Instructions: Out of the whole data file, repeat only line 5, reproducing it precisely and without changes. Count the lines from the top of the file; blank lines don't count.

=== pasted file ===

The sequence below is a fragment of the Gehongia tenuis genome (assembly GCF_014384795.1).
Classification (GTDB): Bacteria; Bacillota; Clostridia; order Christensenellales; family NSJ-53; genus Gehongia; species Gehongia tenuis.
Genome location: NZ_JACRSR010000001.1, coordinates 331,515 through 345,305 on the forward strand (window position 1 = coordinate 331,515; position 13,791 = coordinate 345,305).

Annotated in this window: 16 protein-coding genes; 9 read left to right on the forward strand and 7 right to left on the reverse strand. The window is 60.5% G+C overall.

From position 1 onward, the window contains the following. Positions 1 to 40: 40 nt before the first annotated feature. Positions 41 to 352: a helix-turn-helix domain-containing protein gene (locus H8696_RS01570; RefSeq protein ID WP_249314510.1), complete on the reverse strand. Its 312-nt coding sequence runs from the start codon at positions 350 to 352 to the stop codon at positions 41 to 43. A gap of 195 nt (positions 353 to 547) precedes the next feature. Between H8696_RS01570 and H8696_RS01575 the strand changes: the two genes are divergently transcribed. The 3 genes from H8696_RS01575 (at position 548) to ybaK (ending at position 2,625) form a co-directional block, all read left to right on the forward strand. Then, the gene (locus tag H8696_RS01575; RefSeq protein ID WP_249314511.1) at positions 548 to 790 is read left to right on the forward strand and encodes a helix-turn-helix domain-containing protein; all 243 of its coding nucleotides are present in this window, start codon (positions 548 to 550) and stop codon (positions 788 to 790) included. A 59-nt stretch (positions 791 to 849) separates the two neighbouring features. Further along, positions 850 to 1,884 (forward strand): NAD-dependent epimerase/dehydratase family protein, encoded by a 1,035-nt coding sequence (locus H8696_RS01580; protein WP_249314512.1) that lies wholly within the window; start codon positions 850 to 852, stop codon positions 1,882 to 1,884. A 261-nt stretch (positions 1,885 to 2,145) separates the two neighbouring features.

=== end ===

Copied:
From position 1 onward, the window contains the following. Positions 1 to 40: 40 nt before the first annotated feature. Positions 41 to 352: a helix-turn-helix domain-containing protein gene (locus H8696_RS01570; RefSeq protein ID WP_249314510.1), complete on the reverse strand. Its 312-nt coding sequence runs from the start codon at positions 350 to 352 to the stop codon at positions 41 to 43. A gap of 195 nt (positions 353 to 547) precedes the next feature. Between H8696_RS01570 and H8696_RS01575 the strand changes: the two genes are divergently transcribed. The 3 genes from H8696_RS01575 (at position 548) to ybaK (ending at position 2,625) form a co-directional block, all read left to right on the forward strand. Then, the gene (locus tag H8696_RS01575; RefSeq protein ID WP_249314511.1) at positions 548 to 790 is read left to right on the forward strand and encodes a helix-turn-helix domain-containing protein; all 243 of its coding nucleotides are present in this window, start codon (positions 548 to 550) and stop codon (positions 788 to 790) included. A 59-nt stretch (positions 791 to 849) separates the two neighbouring features. Further along, positions 850 to 1,884 (forward strand): NAD-dependent epimerase/dehydratase family protein, encoded by a 1,035-nt coding sequence (locus H8696_RS01580; protein WP_249314512.1) that lies wholly within the window; start codon positions 850 to 852, stop codon positions 1,882 to 1,884. A 261-nt stretch (positions 1,885 to 2,145) separates the two neighbouring features.